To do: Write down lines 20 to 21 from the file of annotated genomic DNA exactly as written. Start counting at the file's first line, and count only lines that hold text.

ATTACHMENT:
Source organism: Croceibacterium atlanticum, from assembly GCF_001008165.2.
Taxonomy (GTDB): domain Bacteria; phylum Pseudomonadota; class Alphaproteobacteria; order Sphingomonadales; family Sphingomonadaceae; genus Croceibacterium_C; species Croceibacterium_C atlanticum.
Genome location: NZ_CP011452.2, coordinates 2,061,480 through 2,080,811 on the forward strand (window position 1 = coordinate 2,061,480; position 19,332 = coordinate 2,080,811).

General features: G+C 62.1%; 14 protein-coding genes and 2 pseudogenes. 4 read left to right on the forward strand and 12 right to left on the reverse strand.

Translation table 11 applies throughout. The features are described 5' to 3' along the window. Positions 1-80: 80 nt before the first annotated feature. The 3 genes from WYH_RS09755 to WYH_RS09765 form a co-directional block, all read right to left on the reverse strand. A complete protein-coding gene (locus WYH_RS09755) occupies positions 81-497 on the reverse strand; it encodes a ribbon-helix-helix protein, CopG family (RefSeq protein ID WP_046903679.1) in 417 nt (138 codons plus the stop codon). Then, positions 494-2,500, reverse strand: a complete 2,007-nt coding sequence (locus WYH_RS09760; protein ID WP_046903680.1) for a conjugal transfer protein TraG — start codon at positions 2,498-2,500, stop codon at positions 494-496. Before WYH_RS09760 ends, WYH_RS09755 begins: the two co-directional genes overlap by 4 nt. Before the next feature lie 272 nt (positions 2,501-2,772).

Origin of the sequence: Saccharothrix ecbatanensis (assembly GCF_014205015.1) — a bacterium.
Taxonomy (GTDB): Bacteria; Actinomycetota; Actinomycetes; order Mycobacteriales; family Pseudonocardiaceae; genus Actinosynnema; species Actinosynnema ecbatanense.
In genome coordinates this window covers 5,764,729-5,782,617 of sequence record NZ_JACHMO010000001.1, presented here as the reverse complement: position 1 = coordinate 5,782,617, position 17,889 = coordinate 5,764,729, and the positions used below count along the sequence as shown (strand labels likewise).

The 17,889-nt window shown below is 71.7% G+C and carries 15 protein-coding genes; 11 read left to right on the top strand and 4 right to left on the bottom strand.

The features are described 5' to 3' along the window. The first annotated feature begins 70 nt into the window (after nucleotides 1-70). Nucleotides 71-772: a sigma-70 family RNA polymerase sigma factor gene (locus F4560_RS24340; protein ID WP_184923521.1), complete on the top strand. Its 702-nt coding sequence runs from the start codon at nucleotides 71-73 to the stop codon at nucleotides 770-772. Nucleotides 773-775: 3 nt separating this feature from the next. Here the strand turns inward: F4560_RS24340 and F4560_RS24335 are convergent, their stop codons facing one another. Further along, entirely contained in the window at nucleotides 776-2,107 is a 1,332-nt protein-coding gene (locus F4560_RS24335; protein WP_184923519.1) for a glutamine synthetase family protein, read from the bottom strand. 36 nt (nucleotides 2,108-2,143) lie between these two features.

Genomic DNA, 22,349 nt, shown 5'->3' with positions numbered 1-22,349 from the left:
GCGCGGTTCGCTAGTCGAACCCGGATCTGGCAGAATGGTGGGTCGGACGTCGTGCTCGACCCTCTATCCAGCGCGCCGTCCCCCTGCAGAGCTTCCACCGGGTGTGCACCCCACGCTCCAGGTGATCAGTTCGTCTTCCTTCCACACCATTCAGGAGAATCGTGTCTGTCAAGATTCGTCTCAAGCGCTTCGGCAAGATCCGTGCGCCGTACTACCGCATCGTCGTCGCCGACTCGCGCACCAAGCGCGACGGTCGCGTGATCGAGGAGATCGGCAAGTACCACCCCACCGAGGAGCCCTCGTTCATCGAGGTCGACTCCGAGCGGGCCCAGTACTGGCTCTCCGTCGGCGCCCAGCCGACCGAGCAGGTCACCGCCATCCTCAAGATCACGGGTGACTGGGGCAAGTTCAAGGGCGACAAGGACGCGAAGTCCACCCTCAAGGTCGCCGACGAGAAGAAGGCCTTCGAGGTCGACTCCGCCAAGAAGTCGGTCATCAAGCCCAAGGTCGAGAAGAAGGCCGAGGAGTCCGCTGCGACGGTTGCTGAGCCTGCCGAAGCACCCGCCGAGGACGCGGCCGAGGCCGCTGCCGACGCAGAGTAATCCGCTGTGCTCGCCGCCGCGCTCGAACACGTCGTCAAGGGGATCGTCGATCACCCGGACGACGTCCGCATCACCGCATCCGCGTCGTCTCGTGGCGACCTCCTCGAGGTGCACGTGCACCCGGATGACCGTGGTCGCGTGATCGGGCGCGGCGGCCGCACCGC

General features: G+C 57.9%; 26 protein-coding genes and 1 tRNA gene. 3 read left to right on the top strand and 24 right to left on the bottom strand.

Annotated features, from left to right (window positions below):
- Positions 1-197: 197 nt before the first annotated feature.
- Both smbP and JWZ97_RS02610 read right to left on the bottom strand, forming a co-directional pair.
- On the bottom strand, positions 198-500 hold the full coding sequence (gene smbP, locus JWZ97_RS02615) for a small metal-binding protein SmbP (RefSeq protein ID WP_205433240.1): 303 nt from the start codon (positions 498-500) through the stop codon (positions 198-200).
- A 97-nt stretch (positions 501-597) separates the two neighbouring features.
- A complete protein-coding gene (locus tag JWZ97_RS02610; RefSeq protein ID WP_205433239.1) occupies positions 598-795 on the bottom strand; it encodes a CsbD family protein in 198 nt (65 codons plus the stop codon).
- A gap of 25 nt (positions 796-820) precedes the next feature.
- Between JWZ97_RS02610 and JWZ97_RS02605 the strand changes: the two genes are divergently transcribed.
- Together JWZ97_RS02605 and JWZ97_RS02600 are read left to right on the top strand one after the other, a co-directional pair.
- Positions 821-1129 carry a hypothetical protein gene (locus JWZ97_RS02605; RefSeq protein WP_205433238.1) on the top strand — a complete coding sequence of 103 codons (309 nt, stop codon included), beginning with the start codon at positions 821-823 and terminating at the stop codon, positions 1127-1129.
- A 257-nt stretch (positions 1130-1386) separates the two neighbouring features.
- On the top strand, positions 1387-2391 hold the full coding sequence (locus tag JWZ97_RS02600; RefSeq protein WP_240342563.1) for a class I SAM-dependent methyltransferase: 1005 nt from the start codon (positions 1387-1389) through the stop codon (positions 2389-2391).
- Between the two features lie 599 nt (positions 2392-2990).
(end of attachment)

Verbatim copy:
- A gap of 25 nt (positions 796-820) precedes the next feature.
- Between JWZ97_RS02610 and JWZ97_RS02605 the strand changes: the two genes are divergently transcribed.